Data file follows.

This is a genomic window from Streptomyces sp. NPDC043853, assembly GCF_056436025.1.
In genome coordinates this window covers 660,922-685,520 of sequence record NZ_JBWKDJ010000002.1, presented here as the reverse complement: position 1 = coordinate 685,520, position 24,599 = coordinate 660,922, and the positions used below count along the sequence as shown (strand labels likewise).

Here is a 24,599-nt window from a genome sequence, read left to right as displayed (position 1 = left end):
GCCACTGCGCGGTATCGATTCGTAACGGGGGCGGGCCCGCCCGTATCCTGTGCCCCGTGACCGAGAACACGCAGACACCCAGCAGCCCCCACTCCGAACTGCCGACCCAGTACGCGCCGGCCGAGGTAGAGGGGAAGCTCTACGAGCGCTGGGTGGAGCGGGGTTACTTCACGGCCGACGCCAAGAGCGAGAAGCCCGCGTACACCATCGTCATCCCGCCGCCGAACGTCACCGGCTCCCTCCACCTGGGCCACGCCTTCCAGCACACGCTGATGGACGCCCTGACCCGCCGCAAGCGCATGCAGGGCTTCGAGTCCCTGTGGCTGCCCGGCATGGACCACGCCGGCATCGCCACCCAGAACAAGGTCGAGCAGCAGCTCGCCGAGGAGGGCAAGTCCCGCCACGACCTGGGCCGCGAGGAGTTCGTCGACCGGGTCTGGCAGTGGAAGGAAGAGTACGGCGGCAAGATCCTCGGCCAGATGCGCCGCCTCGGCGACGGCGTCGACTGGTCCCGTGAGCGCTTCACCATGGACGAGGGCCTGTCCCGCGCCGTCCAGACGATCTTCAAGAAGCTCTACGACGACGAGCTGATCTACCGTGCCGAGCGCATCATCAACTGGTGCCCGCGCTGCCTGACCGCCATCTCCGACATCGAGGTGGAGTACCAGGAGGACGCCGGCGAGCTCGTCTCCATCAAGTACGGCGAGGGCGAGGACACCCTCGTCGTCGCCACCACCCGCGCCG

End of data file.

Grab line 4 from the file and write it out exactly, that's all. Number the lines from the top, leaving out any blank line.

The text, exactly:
GCCACTGCGCGGTATCGATTCGTAACGGGGGCGGGCCCGCCCGTATCCTGTGCCCCGTGACCGAGAACACGCAGACACCCAGCAGCCCCCACTCCGAACTGCCGACCCAGTACGCGCCGGCCGAGGTAGAGGGGAAGCTCTACGAGCGCTGGGTGGAGCGGGGTTACTTCACGGCCGACGCCAAGAGCGAGAAGCCCGCGTACACCATCGTCATCCCGCCGCCGAACGTCACCGGCTCCCTCCACCTGGGCCACGCCTTCCAGCACACGCTGATGGACGCCCTGACCCGCCGCAAGCGCATGCAGGGCTTCGAGTCCCTGTGGCTGCCCGGCATGGACCACGCCGGCATCGCCACCCAGAACAAGGTCGAGCAGCAGCTCGCCGAGGAGGGCAAGTCCCGCCACGACCTGGGCCGCGAGGAGTTCGTCGACCGGGTCTGGCAGTGGAAGGAAGAGTACGGCGGCAAGATCCTCGGCCAGATGCGCCGCCTCGGCGACGGCGTCGACTGGTCCCGTGAGCGCTTCACCATGGACGAGGGCCTGTCCCGCGCCGTCCAGACGATCTTCAAGAAGCTCTACGACGACGAGCTGATCTACCGTGCCGAGCGCATCATCAACTGGTGCCCGCGCTGCCTGACCGCCATCTCCGACATCGAGGTGGAGTACCAGGAGGACGCCGGCGAGCTCGTCTCCATCAAGTACGGCGAGGGCGAGGACACCCTCGTCGTCGCCACCACCCGCGCCG